Sound output is via a standard 1/4 inch jack socket and is intended for use with an 8 ohm loudspeaker. The transistorised amplifier has controls for volume, bass (graves) and treble (aiques). The main rotary switch has positions for "off" /" motor" /" motor & lamp" /" motor & lamp & exciter lamp". There is a separate amplifier on/off switch, plus a switch marked opt/mag, but the magnetic position has a black sticker over the mark. (Intended for the mag/optical model).

Innards of my 9.5mm Comete 600 talkie

The inside of my 9.5mm Cine-Technique Comete 600 optical sound projector. Again no serial number visible. On the left hand side the separate rewind motor can be seen - a simple induction motor which just drives the feed arm when power rewinding. There are a number of belts including one long toothed type which drives the take-up sprocket. The take-up drive relies on the main internal take-up drive belt to slip a little. Currently this is a rubber belt; the tension is quite critical so as to provide the correct take-up tension - I wonder if this really should be a metal spring belt? The extra Radio Spares transformer and power pack board above on the right hand side is probably a UK modification on this machine which also has a Euro mains input socket fitted - looks a bit like the late Jan Brezinka's work! Maybe the original exciter lamp was a weird type with spares unobtainable..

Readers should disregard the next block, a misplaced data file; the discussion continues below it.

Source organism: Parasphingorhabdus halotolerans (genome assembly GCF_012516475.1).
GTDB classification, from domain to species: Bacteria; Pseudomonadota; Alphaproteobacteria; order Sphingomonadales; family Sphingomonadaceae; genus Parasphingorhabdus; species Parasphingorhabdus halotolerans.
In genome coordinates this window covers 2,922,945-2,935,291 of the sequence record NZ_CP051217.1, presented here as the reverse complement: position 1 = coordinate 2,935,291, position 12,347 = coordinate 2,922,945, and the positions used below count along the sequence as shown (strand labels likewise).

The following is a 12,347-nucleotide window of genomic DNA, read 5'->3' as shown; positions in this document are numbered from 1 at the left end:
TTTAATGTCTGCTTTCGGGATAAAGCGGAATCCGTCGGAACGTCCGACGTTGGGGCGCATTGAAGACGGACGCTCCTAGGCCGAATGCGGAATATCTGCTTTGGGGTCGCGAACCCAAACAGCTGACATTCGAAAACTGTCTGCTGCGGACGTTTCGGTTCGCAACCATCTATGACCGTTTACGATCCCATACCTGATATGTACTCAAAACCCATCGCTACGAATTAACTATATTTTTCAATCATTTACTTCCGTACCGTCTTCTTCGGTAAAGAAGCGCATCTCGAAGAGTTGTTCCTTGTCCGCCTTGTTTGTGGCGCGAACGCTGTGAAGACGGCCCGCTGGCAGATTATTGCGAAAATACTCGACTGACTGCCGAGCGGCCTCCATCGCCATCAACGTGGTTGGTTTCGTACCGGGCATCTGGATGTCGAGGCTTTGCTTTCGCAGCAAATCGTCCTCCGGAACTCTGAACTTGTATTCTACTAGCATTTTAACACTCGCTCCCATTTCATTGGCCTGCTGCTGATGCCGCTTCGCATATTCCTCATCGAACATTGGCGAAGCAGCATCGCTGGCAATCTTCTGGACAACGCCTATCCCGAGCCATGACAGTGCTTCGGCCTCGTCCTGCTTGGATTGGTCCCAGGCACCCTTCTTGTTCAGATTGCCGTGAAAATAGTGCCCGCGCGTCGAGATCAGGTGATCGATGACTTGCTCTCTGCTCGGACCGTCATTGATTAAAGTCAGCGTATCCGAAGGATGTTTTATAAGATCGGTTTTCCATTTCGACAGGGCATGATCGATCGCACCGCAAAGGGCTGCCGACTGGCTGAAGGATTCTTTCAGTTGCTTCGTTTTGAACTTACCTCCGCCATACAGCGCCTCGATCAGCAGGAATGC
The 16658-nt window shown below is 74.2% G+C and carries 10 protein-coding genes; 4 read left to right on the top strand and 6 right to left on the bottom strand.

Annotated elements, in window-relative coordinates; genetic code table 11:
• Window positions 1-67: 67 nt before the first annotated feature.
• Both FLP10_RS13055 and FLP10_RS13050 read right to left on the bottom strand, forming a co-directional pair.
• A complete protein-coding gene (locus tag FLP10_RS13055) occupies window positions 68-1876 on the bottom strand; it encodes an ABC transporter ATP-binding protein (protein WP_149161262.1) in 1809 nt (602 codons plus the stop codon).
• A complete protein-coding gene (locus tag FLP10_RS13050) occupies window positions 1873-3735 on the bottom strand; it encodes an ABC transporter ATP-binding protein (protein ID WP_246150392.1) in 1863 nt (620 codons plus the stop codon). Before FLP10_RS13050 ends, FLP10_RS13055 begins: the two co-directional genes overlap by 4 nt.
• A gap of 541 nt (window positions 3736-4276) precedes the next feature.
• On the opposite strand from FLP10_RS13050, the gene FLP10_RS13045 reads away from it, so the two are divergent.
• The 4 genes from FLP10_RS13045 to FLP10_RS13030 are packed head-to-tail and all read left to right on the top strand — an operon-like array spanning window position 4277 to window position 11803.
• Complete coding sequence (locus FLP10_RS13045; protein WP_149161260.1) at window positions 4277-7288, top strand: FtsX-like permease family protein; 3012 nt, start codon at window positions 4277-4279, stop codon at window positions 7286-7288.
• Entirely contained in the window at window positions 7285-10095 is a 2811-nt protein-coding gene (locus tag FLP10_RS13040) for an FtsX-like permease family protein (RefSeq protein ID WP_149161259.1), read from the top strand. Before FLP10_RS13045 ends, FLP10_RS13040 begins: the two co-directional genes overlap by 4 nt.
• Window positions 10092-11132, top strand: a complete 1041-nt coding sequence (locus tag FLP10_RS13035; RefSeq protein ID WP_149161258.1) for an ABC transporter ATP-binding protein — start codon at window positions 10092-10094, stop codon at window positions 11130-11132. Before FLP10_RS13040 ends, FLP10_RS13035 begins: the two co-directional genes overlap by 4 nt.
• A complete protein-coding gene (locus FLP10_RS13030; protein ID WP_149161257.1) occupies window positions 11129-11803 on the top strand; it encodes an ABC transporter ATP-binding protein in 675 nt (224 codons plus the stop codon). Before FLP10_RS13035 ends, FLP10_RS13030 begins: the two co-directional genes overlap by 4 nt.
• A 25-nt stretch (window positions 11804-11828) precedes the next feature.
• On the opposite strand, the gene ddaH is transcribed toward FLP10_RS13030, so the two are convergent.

Again any extra information would be appreciated!

Grahame L. Newnham - 02Jan2014

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02March2015 - Pratic 300 advert added
Created 31Dec2014 ....... Last updated: 24 November 2015 ............ 95gearcit.htm ............. ©MCMX1V Grahame L. Newnham